Abyssinian cat


Abyssinians, or Abys, enjoy people’s company and are very loyal. The regal-looking Aby has a very distinct appearance that is both elegant and wild looking.

At A Glance:

  • Medium-sized, strong and muscular.
  • Coat is a warm tone, color varies.
  • The coat is very distinctly and evenly ticked. The dark colored bands (at the tip of the hair) contrast sharply with the light band below.
  • Eyes are encircled by a light color, and dark lines extend outward. It is preferable that the cheekbones and whisker pads are shaded.
  • Almond-shaped, gold or green eyes.
  • Very large ears.


  • Very curious and eager to participate. This cat will demand your attention . . . be prepared!
  • Physically active. Likes to be in high places.
  • Loves to play games and interact with its owner, or perhaps even another cat. Many enjoy a good game of ‘fetch.’
  • Likes people, likes to be where you are, is loyal and well-mannered. Many enjoy their owner’s lap or shoulder . . . until something more interesting comes along.
  • Intellegent cats, Abys are notorious for doing everything on their own terms.
  • Soft meow, but may communicate in other ways.
  • Some Abyssinians like water.


The Abyssinian is one of the oldest known breeds, but its origin is unknown. Because it resembles cats found in ancient Egyptian artwork, some Aby enthusiasts have suggested a link between the two felines. However, although there is a resemblance, no evidence of a link exists.

Many claim the Abyssinian was brought to England from Ethiopia (formerly Abyssinia) by British troops, but others believe the Aby is from Southeast Asia. It wasn’t until the early 1900s, however, that the first Abyssinians were brought to North America from England. Later, some higher quality Abys were imported for breeding.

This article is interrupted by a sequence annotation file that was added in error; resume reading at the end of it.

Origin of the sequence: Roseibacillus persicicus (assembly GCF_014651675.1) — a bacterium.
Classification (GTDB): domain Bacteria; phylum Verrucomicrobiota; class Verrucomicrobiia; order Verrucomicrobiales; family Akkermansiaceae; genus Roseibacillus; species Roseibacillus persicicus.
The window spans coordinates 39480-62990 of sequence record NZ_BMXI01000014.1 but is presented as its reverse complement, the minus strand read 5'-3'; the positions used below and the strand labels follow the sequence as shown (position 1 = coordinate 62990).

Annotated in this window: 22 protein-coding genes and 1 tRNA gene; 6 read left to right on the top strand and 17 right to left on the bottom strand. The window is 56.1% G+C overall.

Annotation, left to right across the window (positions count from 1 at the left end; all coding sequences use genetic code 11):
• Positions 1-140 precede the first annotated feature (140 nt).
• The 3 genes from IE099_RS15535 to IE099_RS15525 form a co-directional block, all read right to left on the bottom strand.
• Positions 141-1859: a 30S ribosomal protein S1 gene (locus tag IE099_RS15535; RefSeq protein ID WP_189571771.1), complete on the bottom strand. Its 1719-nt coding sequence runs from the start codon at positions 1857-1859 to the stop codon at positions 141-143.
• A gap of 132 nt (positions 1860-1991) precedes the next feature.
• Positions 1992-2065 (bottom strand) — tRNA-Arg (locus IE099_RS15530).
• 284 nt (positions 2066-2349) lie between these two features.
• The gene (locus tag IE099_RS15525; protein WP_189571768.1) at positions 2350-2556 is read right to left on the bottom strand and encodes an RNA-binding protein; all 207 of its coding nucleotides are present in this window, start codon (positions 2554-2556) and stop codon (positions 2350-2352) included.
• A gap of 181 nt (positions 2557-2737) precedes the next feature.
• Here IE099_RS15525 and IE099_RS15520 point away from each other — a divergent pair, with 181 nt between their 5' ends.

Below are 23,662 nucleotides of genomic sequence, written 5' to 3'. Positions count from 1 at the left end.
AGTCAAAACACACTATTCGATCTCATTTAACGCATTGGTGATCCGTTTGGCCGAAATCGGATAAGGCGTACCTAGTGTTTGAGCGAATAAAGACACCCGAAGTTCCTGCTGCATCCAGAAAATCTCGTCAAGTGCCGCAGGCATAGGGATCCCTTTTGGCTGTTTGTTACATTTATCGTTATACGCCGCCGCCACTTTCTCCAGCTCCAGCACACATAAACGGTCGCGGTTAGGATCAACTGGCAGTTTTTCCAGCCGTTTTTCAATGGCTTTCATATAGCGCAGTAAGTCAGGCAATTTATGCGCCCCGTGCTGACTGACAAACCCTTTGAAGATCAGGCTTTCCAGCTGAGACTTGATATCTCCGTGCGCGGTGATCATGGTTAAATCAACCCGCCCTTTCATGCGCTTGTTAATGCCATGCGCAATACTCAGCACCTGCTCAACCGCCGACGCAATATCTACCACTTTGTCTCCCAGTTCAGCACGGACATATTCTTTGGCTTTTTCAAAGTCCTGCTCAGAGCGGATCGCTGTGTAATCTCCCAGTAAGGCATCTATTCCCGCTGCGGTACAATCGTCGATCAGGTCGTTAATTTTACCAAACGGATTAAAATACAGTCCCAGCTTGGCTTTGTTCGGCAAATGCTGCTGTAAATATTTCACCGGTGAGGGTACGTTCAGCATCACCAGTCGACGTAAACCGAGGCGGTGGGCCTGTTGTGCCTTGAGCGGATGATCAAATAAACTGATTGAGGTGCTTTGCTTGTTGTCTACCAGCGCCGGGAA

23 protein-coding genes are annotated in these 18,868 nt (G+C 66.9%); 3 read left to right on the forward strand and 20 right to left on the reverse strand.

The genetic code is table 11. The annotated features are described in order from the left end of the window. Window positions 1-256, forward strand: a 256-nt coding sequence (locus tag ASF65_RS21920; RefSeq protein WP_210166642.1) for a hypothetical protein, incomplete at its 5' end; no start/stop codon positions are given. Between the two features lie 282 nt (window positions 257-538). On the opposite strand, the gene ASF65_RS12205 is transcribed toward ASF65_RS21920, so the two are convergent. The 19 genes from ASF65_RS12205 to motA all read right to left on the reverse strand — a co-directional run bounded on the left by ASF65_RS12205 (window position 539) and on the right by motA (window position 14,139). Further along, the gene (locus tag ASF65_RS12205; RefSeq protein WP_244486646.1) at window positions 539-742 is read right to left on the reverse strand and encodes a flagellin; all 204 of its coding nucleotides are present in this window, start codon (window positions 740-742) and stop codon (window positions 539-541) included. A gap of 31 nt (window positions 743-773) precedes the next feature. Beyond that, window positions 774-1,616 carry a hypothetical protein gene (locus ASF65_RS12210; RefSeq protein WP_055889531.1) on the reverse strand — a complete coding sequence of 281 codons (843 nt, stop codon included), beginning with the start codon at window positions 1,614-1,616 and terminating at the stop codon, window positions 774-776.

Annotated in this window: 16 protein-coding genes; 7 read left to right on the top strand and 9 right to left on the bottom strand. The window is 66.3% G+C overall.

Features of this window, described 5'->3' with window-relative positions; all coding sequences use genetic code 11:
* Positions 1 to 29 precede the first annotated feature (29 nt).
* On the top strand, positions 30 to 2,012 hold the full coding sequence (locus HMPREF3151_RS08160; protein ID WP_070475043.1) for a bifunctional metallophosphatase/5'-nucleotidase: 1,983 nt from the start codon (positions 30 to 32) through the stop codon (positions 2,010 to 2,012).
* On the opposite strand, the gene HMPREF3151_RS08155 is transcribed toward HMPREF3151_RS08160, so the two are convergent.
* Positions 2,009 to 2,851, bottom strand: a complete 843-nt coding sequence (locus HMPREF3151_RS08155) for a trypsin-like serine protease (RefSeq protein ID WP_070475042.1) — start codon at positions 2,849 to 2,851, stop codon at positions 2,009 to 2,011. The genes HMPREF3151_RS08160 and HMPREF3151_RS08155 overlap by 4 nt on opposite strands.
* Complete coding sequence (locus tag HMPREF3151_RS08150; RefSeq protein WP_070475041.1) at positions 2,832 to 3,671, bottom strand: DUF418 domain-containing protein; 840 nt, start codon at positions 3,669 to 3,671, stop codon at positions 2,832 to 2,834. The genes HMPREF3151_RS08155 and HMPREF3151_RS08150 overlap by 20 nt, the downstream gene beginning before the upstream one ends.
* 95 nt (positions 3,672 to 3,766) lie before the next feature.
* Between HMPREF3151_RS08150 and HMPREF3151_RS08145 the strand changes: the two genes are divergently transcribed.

Today the Abyssinian is the most popular short hair breed.
Common Health Problems:

Gingivitis – Abyssinians, as with many other cats, can develop gingivitis, and yearly dental checks by a veterinarian are a good idea. Fortunately, gingivitis can be avoided if owners are aware of the potential problem. Symptoms include red irritation along the gum line and bad breath. A healthy diet is important in avoiding and treating gingivitis, and getting your cat into a weekly routine of tooth brushing at an early age will help.

Feline Amyloidosis – This is a disorder that inflicts purebred cats, as well as randomly bred cats. It generally affects the kidneys although amyloids have been discovered elsewhere as well. Some believe the disorder is genetic and hereditary, so you should discuss the problem with the breeder if adopting a kitten.

Abyssinians are very active cats and usually remain active throughout their life. When well cared for, Abys can live into their twenties.